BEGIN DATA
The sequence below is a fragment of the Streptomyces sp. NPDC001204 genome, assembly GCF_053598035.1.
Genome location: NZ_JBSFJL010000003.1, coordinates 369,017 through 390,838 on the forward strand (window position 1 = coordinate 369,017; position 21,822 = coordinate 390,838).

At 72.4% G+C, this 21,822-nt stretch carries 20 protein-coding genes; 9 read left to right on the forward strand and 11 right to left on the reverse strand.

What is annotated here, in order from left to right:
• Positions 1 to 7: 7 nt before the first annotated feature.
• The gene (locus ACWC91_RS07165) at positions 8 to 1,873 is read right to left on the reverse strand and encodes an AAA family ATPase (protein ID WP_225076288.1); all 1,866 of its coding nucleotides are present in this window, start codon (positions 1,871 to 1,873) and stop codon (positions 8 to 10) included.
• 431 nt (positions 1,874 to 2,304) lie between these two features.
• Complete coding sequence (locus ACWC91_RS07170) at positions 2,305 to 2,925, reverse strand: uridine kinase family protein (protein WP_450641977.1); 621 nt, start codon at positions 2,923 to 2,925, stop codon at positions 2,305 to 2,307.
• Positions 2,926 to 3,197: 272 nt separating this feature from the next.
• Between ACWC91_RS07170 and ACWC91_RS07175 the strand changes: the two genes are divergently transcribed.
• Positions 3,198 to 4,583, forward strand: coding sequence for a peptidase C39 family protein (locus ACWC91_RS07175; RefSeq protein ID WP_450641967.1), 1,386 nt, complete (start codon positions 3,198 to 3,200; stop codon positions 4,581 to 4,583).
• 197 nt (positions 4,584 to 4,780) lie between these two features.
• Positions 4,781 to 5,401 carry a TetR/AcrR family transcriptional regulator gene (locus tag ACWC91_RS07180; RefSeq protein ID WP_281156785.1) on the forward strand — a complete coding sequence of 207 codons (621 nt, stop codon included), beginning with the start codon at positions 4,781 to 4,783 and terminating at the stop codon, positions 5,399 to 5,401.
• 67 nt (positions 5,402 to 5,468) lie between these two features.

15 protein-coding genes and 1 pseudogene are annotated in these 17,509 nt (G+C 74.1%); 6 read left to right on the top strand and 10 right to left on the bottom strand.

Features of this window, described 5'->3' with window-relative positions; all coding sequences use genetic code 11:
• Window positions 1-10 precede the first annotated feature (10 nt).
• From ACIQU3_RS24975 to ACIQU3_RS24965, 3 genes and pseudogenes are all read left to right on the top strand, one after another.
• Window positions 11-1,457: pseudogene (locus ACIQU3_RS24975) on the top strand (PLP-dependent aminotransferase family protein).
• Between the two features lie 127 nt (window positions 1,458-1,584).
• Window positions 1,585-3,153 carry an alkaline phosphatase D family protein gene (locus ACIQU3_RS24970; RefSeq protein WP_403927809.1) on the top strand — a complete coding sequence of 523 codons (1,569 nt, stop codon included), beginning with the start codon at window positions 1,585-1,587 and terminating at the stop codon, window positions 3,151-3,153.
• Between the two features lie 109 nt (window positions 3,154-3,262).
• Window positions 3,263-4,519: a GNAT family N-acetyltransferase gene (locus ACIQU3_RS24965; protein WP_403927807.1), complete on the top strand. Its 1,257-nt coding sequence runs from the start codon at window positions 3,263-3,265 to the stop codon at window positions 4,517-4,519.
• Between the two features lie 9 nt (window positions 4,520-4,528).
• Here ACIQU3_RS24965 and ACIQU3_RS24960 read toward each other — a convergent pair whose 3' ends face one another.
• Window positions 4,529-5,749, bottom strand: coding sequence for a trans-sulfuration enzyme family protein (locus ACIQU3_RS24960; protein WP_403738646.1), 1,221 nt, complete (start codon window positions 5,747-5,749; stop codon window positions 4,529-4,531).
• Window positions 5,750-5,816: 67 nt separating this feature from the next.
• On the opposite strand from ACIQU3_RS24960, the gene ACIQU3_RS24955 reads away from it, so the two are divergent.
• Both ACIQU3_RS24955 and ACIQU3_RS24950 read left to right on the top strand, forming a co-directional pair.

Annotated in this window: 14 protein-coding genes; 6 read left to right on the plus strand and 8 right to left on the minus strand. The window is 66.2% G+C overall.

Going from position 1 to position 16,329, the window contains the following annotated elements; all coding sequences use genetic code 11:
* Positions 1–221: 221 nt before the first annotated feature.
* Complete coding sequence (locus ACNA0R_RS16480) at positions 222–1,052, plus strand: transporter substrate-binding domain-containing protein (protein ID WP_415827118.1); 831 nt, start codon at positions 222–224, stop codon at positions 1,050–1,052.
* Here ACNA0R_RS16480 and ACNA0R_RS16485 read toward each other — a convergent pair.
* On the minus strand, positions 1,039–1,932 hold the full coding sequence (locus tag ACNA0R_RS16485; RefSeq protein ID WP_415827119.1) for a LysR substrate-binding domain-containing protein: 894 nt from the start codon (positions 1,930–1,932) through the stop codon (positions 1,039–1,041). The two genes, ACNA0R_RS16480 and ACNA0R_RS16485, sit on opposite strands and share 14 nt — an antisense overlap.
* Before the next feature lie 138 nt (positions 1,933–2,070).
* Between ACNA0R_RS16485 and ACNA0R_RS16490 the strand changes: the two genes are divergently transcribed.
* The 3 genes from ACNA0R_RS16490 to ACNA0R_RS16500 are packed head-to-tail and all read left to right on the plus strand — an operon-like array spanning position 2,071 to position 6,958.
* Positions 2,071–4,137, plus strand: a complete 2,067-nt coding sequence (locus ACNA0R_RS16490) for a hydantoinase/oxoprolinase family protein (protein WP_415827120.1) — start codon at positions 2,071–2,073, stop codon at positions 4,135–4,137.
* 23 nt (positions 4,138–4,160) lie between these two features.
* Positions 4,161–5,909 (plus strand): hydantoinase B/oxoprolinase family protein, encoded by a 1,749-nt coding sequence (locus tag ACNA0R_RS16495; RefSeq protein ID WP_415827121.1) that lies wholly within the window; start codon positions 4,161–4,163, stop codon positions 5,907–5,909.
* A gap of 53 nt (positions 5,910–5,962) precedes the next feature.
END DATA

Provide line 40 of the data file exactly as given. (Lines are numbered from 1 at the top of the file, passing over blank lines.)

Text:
* 23 nt (positions 4,138–4,160) lie between these two features.